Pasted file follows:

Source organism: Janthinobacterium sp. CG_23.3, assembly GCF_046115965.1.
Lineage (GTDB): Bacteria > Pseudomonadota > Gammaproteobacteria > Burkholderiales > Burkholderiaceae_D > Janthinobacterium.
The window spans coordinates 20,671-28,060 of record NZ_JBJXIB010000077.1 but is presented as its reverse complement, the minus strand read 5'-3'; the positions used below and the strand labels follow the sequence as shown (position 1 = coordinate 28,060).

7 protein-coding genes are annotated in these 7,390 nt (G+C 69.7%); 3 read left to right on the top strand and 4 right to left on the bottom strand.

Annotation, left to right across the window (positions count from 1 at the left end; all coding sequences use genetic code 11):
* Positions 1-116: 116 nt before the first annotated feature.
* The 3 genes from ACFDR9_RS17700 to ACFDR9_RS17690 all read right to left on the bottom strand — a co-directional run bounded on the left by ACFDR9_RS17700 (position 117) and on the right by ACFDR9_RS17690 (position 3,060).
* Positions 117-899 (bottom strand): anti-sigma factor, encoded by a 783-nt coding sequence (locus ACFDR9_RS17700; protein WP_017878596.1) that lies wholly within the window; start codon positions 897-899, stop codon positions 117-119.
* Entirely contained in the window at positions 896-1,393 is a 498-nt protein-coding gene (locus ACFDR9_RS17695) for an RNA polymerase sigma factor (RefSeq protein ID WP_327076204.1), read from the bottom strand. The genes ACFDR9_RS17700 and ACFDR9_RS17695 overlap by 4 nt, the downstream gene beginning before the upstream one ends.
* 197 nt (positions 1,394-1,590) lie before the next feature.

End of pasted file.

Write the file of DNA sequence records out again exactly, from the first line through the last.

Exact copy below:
Source organism: Janthinobacterium sp. CG_23.3, assembly GCF_046115965.1.
Lineage (GTDB): Bacteria > Pseudomonadota > Gammaproteobacteria > Burkholderiales > Burkholderiaceae_D > Janthinobacterium.
The window spans coordinates 20,671-28,060 of record NZ_JBJXIB010000077.1 but is presented as its reverse complement, the minus strand read 5'-3'; the positions used below and the strand labels follow the sequence as shown (position 1 = coordinate 28,060).

7 protein-coding genes are annotated in these 7,390 nt (G+C 69.7%); 3 read left to right on the top strand and 4 right to left on the bottom strand.

Annotation, left to right across the window (positions count from 1 at the left end; all coding sequences use genetic code 11):
* Positions 1-116: 116 nt before the first annotated feature.
* The 3 genes from ACFDR9_RS17700 to ACFDR9_RS17690 all read right to left on the bottom strand — a co-directional run bounded on the left by ACFDR9_RS17700 (position 117) and on the right by ACFDR9_RS17690 (position 3,060).
* Positions 117-899 (bottom strand): anti-sigma factor, encoded by a 783-nt coding sequence (locus ACFDR9_RS17700; protein WP_017878596.1) that lies wholly within the window; start codon positions 897-899, stop codon positions 117-119.
* Entirely contained in the window at positions 896-1,393 is a 498-nt protein-coding gene (locus ACFDR9_RS17695) for an RNA polymerase sigma factor (RefSeq protein ID WP_327076204.1), read from the bottom strand. The genes ACFDR9_RS17700 and ACFDR9_RS17695 overlap by 4 nt, the downstream gene beginning before the upstream one ends.
* 197 nt (positions 1,394-1,590) lie before the next feature.